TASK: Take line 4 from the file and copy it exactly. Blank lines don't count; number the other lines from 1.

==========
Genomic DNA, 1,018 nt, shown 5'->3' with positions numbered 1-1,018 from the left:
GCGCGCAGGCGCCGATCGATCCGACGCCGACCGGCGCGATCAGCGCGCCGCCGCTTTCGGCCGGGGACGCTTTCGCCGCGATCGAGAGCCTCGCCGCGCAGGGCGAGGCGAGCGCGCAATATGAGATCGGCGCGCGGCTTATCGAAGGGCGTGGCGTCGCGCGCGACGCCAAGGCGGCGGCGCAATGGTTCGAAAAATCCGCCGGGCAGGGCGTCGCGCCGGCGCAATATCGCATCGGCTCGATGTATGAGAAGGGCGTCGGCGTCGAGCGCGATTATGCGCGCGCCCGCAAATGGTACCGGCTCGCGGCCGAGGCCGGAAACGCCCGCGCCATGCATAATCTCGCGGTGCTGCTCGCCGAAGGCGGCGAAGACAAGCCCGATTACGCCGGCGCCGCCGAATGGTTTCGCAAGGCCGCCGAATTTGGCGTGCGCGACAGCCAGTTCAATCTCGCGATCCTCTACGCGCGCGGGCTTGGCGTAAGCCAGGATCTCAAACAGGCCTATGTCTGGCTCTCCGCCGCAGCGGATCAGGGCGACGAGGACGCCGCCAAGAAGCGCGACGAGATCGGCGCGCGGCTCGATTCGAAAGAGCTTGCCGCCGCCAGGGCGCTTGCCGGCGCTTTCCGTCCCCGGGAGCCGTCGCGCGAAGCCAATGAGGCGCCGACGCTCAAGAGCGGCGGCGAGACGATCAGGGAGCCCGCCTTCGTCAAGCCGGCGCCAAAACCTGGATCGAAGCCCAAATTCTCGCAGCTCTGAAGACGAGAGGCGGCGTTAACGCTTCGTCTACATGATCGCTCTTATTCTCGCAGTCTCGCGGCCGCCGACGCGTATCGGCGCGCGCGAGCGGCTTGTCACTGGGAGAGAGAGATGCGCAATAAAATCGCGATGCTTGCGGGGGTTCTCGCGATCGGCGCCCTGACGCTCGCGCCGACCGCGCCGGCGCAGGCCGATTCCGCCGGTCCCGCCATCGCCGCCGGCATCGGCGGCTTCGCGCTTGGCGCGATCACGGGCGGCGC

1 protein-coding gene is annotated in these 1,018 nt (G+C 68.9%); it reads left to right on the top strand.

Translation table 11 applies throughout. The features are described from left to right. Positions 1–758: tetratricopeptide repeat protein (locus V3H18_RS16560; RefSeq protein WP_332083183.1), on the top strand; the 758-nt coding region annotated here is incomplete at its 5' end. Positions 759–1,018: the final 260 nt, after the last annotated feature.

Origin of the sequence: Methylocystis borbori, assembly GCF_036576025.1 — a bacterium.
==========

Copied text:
Translation table 11 applies throughout. The features are described from left to right. Positions 1–758: tetratricopeptide repeat protein (locus V3H18_RS16560; RefSeq protein WP_332083183.1), on the top strand; the 758-nt coding region annotated here is incomplete at its 5' end. Positions 759–1,018: the final 260 nt, after the last annotated feature.